Some thoughts and questions to ponder
Jesus is flanked by John the Baptist and by a rock. What is their role as they are pictured this way? Perhaps the spandrels below give us some insight — Joshua 24:25-27 and Ezekiel 47:1,9

BaptSpandrel1BaptSpandrel2

 

 

 

 

 

A single staff stands leaning, perhaps against a rock. Whose is it, Jesus’ or John’s? In either case, what is its purpose; why is it there?

What does John’s kneeling posture tell us? What does Jesus’ standing posture tell us?

The artist has presented Jesus wearing a simple white robe. Why?

Why, at this event, did the Holy Spirit appear in the form of a dove? (e.g. it could have been fire, as on the day of Pentecost).

Why do you suppose there is so much sky in this fresco? It almost looks like Jesus is standing on a mountain top rather than in a river valley.

What does this image say to you about your own baptism?

Prayer
Lord, I don’t think enough about heaven,
about the ultimate end of my life…and its eternal purpose.
But here, looking up at you as John did,
I believe again that you are doing something unimaginable with me.
Before I leave this place,
I will sign myself once again with the waters of the font.
— a reminder of my own baptism
— a reminder that you have sealed me within your own heart, and stamped my heart with heaven’s address
— a reminder that, whether or not I can hear it right now, your (and my) Father’s voice has declared of me, “This is my beloved child;”
— a reminder that all the coarse fabric of my life will someday fall away, and I will exchange these garments of sorrow for robes of joy.
Until then, I will believe that you are doing something unimaginable with me.

Lord, in every way you have gone before me.
My steps were your steps, not so very long ago.
You descended to the Jordan valley,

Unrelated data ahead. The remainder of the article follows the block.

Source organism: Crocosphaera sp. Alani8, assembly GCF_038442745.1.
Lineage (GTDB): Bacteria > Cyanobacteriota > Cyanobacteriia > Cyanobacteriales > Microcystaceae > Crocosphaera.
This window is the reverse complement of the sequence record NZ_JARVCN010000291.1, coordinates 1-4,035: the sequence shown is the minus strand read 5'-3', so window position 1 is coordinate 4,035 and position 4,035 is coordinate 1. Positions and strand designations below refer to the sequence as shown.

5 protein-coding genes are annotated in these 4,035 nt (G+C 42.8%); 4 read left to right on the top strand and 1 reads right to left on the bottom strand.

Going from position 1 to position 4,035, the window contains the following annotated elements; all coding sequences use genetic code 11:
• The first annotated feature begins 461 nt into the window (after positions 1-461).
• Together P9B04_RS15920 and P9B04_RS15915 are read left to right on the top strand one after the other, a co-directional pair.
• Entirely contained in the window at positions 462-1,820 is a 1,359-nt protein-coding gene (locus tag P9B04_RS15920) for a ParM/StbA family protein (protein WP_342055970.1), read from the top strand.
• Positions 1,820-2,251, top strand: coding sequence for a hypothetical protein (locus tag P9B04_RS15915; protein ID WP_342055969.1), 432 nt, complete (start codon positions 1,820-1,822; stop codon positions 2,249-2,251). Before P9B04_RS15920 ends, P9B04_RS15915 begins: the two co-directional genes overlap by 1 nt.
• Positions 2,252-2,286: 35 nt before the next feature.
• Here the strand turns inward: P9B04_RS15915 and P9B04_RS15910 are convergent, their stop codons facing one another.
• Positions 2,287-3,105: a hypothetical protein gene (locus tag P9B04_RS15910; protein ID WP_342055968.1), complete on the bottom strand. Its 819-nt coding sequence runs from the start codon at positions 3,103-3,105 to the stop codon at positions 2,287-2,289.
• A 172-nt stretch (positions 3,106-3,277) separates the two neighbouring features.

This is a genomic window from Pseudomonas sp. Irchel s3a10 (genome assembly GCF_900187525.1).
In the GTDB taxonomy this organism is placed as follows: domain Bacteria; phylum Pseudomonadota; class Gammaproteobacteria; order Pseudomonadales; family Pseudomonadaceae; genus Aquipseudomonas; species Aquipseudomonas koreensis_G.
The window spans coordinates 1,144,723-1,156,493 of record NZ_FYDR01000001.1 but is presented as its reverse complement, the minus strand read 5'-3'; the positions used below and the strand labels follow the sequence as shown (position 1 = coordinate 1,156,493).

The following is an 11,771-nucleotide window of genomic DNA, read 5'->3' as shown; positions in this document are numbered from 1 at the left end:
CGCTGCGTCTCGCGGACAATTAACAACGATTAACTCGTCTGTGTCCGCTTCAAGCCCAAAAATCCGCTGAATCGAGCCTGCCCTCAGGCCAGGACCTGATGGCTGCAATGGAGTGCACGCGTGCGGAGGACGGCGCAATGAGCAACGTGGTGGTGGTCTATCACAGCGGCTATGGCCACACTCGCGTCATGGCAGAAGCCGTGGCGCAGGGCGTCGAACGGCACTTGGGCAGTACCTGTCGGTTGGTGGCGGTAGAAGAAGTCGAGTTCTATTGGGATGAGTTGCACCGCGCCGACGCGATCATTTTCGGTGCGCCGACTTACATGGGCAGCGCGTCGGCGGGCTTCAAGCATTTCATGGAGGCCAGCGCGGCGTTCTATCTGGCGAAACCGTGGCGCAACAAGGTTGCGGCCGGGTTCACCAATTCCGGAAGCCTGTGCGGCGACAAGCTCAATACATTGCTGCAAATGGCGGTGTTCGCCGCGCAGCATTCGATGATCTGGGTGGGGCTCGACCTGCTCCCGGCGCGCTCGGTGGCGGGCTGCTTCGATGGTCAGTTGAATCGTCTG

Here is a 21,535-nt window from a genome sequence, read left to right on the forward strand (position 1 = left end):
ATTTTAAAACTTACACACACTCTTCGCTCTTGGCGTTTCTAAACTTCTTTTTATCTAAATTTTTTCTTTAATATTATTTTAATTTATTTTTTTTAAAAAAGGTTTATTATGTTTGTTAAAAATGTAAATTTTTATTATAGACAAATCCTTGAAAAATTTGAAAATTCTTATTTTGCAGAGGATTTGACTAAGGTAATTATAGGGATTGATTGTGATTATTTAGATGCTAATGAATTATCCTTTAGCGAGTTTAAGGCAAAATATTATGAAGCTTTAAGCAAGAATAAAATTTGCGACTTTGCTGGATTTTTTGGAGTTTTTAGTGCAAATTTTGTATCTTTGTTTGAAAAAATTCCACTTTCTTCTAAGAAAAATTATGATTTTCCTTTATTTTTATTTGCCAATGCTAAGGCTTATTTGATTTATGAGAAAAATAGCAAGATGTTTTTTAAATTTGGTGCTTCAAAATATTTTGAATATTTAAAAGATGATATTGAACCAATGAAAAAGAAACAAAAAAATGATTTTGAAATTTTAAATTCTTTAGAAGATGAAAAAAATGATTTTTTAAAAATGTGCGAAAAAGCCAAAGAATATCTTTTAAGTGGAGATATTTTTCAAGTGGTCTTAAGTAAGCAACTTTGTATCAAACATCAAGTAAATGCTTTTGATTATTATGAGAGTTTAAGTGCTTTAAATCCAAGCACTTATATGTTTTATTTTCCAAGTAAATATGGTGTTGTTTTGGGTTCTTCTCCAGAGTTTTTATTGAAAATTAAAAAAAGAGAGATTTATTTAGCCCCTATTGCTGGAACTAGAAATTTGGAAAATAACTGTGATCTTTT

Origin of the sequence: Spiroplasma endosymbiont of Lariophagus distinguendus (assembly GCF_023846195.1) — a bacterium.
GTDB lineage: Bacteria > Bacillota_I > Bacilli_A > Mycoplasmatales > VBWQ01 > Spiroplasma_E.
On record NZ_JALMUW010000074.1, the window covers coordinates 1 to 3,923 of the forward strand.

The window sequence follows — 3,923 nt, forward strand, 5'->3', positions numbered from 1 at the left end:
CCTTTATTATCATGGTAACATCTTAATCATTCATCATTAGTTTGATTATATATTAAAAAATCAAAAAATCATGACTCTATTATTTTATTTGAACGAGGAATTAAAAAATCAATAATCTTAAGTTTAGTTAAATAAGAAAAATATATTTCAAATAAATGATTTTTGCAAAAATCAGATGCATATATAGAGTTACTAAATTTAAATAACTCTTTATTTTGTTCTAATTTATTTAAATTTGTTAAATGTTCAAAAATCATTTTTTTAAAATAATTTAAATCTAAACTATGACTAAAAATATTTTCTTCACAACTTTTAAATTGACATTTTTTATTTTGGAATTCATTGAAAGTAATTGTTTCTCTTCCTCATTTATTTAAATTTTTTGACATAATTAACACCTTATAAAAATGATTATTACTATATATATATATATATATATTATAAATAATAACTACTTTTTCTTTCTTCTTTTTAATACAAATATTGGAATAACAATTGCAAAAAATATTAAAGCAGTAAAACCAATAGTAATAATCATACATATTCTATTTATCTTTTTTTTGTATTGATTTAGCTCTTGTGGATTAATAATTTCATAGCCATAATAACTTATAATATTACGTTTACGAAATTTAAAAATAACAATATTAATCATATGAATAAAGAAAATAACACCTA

and now your staff leads me there, too.
The descent is rough, sometimes slippery, and often lonely.
But the valley is where the river runs,
and the promise of new beginnings.
So, because you went there first, Lord, I will follow.
I will step into the healing stream,
bow my head under its rushing waters,
and look to see how you will come to me, again.

A Word from the Tradition
There is a mystery here. The pillar of fire went first through the Red Sea so that the children of Israel might follow without fear; it went first through the waters to open a way for those who were following. That event, then, was a symbol of baptism, as Paul tells us. Moreover, it is the same Christ who was at work then and now. Then he went through the sea, ahead of the Israelites, in the form of a pillar of fire; now he goes through the baptismal waters, ahead of the Christian people, in the pillar of his own body.
— Maximus of Turin, Sermons on the Epiphany (D.C. 466)

Image: ©2003 The Baptism of the Lord by Silvestro Pistolesi at the Church of the Transfiguration

Suscipe

by Cantor
Tonight is our annual vow service. It is one of the most beautiful nights of the year. The church, still clothed in Epiphany garb, glows with the warmth of candle light. The vowed Community, robed with white scapulars, fill the seats on either side of the aisle the candidates will walk. And the candidates exude a light that comes with saying, “Yes.”